If you are thinking about buying a home, you are probably thinking about the additional space and features you will get that you might not get in your current living situation. But one thing to beware of is being house poor, which is something that happens to homeowners who can’t really afford where they live. This happens when the mortgage payment and other upkeep on the home is higher than it should be in comparison to their current income and savings. Just because you are comfortable financially right now doesn’t mean you can’t become house poor.
Try to Pay Off Other Debt First
Paying off existing debt can make it easier and more affordable to buy your home. Paying off your debt can improve your credit score, which can give you better interest rates on a mortgage or help you qualify for better terms. It also improves your debt-to-income ratio, meaning less of your income will go toward debt. You can put the difference toward a mortgage once you get one, and in the meantime, you can save the difference in an emergency fund. The fund can then be used to upgrade the home or do unexpected repairs. If you have larger debt, like student loans, it might seem like you will never get them paid off. However, even taking small steps each month can help you pay them off sooner. You can review a guide with some ideas on what you can do to reach financial freedom sooner.
Consider All Your Lifestyle Choices
Mortgage lenders evaluate your income and savings, but they won’t have all the information on your lifestyle preferences. If you like to travel, need to take care of elderly parents, or enjoy the newest gadgets, the mortgage payment you can afford might be lower than what a lender will approve you to. Ask yourself if you are willing to adjust your lifestyle habits to make a mortgage affordable. For some, getting an evening job may be the right way to go, but for others, that is simply not realistic.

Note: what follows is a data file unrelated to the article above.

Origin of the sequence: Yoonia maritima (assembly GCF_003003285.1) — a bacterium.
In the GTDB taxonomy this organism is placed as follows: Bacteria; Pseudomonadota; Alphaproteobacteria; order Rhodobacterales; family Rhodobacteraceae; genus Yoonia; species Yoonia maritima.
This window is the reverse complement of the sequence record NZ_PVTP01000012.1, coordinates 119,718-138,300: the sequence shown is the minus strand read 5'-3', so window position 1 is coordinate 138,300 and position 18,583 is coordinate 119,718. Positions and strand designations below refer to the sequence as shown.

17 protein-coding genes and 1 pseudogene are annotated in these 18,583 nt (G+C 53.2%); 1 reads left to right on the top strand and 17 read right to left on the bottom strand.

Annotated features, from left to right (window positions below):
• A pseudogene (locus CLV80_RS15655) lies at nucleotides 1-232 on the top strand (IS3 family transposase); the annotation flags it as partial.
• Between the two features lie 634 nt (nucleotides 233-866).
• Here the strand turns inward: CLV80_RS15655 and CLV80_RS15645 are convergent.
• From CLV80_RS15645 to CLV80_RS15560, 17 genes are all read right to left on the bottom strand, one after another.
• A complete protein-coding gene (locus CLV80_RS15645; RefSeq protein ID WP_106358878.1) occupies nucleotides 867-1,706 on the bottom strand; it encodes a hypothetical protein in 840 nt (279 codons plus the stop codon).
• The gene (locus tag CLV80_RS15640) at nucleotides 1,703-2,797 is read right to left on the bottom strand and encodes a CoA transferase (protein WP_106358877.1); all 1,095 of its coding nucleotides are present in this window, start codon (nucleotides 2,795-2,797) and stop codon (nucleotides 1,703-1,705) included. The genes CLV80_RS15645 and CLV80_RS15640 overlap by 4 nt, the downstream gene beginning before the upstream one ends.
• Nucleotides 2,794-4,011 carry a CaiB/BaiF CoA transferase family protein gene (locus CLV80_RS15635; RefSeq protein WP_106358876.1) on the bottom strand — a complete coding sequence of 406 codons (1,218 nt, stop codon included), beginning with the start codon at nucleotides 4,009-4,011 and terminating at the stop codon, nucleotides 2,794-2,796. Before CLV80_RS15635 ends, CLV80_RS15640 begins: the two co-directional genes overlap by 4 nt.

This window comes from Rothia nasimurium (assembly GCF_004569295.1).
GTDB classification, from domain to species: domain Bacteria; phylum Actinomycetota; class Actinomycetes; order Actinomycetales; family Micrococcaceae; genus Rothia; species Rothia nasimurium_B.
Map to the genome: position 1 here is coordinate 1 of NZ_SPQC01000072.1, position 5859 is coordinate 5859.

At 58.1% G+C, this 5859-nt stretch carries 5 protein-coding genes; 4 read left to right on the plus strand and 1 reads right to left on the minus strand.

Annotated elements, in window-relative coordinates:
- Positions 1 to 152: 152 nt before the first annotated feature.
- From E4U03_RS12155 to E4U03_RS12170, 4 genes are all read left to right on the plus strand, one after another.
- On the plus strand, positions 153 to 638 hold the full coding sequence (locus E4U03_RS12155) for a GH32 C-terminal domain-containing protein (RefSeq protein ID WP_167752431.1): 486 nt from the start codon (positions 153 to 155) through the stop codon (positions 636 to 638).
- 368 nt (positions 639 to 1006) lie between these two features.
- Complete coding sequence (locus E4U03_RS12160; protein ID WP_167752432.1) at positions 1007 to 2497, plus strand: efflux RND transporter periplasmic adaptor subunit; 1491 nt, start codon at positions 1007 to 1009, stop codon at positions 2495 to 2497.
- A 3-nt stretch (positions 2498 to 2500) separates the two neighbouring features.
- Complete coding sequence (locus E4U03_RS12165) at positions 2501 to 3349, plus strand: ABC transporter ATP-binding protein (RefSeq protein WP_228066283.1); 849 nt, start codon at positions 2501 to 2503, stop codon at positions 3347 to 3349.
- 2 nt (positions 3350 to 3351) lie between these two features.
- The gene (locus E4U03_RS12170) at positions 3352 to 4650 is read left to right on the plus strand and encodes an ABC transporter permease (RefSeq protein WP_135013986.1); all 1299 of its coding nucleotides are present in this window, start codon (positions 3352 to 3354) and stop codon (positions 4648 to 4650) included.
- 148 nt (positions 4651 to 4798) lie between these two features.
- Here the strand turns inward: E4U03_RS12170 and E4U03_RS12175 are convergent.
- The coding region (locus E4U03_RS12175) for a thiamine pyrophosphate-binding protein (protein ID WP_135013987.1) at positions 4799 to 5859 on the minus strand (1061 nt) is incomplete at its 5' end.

Avoid Moving Too Often
House hopping happens when you purchase a home but only live in it for a little while before moving on to the next one. However, this can keep you house poor, even if the residence appreciates while you own it. There are other expenses, including repairs, property taxes, closing costs, realtor fees, and others. These can all eat away at the appreciation and give you a lower net worth overall.
Make Your Decision on Your Net Income
Many times, lenders do calculations on gross income, which is the amount you earn before bills, taxes, and benefits are taken out of your paycheck. But you will get a more realistic idea by seeing what your monthly take-home pay is and trying to keep your monthly mortgage payment at a third or less of this number. This makes it more likely that you will be able to keep up, especially when you consider the other costs of having a home.
Put a Larger Down Payment Down
Having a larger down payment can help you start off homeownership with a greater degree of equity. It also means you won’t need to pay as much each month, and it could reduce your interest rate because lenders see it as being less risky for them. Just because you can put a smaller down payment down does not mean you should. Try to put at least 20 percent of the price down upfront.
Of course, this also limits how expensive a dwelling you can purchase, since you may not be able to afford 20 percent of the residence you have your eye on. That’s why it’s common to purchase starter homes. A starter would likely not be a dream house, but it can help you build equity in a way renting can’t do. It can also allow you to get out of renting while you work up to one you really love. It’s important to think about your wants and needs to determine what you really need for now.
Plan for Emergencies
If you can barely afford where you live, you won’t have much leftover if you need to do repairs. If you have already budgeted your income to the max and there is an emergency, you will have no choice but to go into debt. While you should have a general emergency fund for things like health emergencies and car repairs, you should have a separate fund for home repairs. That way, if a major appliance goes out or you have a leak, you can fix it as soon as possible.
Another way you can plan for an emergency is to see if you can afford your home and living expenses with one income if you have two incomes. This is especially helpful for couples making the purchase together. If you can afford the mortgage payment with one income and one person loses their job, money will not be as tight.